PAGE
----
enlightened the affluent
uplifted the deprived
generally bridged the social chasm dividing urban America the transportation revolution led to a rush to the suburbs tensions ran high HOWEVER,
Did this really eliminate the problem? NO. once again, only a fraction of society was affected furthermore, immigrants tended to detest the reformers who told them how to live their lives tried to change, rather than aid, and thus people were reluctant to call on them for help most settlements tended to exclude African Americans as a result, racial hostilities increased For example, "The Hull House Papers and Maps"
was a study of housing, employment and wages people were comforted by the fact that reformers were trying to help them sanitation Problems: Between 1860 and 1910, the number of people living in cities increased sevenfold lured by economic promises,
most newcomers tended to be
of the lower class settled in unsanitary and overcrowded
slums and tenements By 1900, 4/5 of NYC's population was foreign born By 1900, Manhattan Island had a population density of 334,000 people per square mile HOWEVER,
Did this really eliminate the problem? No. settlement houses touched only a fraction of the millions of people living in the slums Hull House, one of the most popular settlement houses, attracted 2,000 visitors a week, just a fraction of the 70,000 people living within a six-block radius Moreover, they did not eradicate the problems slums remained overcrowded, filthy, and disease ridden despite the addition of a few health centers greater than that of Bombay, India! settlement houses provided for: infant welfare clinics and free medical dispensaries bath houses and showers public health clinics inadequate sewage disposal and drinking water disease was rampant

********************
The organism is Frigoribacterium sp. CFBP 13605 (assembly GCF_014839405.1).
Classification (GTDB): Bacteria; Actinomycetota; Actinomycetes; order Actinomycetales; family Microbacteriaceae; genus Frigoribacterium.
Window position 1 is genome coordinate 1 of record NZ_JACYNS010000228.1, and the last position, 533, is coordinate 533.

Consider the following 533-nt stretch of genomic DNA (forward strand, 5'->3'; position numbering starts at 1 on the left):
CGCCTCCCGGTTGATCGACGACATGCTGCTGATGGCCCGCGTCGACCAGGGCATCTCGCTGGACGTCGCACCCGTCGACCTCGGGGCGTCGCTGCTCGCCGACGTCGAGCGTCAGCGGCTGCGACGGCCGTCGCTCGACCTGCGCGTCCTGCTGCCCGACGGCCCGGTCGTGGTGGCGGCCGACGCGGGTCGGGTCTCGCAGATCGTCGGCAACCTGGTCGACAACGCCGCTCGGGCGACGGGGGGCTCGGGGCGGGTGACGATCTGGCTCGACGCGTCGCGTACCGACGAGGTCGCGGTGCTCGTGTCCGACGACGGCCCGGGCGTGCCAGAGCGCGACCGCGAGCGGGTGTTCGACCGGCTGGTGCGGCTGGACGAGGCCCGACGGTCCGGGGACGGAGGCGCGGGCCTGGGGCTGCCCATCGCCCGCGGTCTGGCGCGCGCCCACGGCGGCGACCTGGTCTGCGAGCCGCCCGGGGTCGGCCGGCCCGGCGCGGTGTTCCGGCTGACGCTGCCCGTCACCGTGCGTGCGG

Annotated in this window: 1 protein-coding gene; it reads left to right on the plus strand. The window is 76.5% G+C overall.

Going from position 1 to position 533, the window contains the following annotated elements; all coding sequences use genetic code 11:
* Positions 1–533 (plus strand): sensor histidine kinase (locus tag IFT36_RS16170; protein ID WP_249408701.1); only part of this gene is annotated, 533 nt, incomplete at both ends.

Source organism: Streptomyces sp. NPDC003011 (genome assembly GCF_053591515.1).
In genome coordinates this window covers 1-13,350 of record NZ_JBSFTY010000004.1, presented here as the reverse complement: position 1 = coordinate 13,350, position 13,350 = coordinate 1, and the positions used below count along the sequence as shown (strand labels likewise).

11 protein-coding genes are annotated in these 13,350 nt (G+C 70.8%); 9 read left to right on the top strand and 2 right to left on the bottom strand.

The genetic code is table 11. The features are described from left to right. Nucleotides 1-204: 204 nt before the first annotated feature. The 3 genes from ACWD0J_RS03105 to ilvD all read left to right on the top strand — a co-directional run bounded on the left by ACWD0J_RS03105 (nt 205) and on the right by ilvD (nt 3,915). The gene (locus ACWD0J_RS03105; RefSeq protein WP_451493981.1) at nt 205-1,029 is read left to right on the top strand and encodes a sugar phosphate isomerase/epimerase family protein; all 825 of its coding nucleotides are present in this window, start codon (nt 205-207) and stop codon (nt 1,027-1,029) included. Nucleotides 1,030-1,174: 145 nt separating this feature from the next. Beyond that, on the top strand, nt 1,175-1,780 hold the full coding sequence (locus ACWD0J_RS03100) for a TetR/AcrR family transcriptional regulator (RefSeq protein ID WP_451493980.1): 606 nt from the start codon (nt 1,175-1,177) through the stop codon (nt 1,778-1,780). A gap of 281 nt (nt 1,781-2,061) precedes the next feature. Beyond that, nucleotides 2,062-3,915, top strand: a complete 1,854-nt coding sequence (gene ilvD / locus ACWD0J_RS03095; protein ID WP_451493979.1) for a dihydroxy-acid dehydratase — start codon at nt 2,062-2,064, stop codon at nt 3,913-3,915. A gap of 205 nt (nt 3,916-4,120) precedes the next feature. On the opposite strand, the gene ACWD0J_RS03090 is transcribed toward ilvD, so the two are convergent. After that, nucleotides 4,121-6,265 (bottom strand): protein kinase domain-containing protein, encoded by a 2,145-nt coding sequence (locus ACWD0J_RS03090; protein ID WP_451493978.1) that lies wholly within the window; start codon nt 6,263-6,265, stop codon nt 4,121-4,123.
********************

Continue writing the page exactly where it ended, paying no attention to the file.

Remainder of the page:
prevented settlement houses from significantly influencing slum life settlement houses lessened, but did not cure, the ills of the slum Thus, slum inhabitants were becoming more politically involved. HOWEVER, failed to get government directly involved, and as a result, the problems that underlay the slum remained intact once again, failed to address the key problems BUT.... the ills of the slums were becoming increasingly well known, but reformers failed to act on this fame immigration increased as well THUS.... Accomplishments improved sanitation, increased political clout, conducted valuable research, lessened social tensions, and improved slum recreation YET: faced much opposition and managed to reach only a portion of the urban population
FAILED to address their goal: to eradicate the conditions that underlay the slums
poverty, violence, and disease remained widespread slums lacked political representation crime, homocide, gangs, alcoholism, and suicide were widespread in the slums high rates of infant mortality, a declining fertility rate, and high death rates arose IN CONCLUSION Bibliography: "The Influence of Toynbee Hall and the People's Palace." Welcome to UIC. 15 May 2010. <http://tigger.uic.edu/htbin/cgiwrap/bin/urbanexp/main.cgi?file=new/show_doc.ptt&doc=816&chap=6>.
Jaycox, Faith. The Progressive Era. New York: Facts On File, 2005.
Schlereth, Thomas J. Victorian America: Transformations in Everyday Life, 1876-1915. New York, NY: HarperCollins, 1991.
"Settlement Houses." Encyclopedia of Chicago. Web. 15 May 2010. <http://www.encyclopedia.chicagohistory.org/pages/1135.html>.
Smith, Page. The Rise of Industrial America: a People's History of the Post-Reconstruction Era. New York: McGraw-Hill, 1984.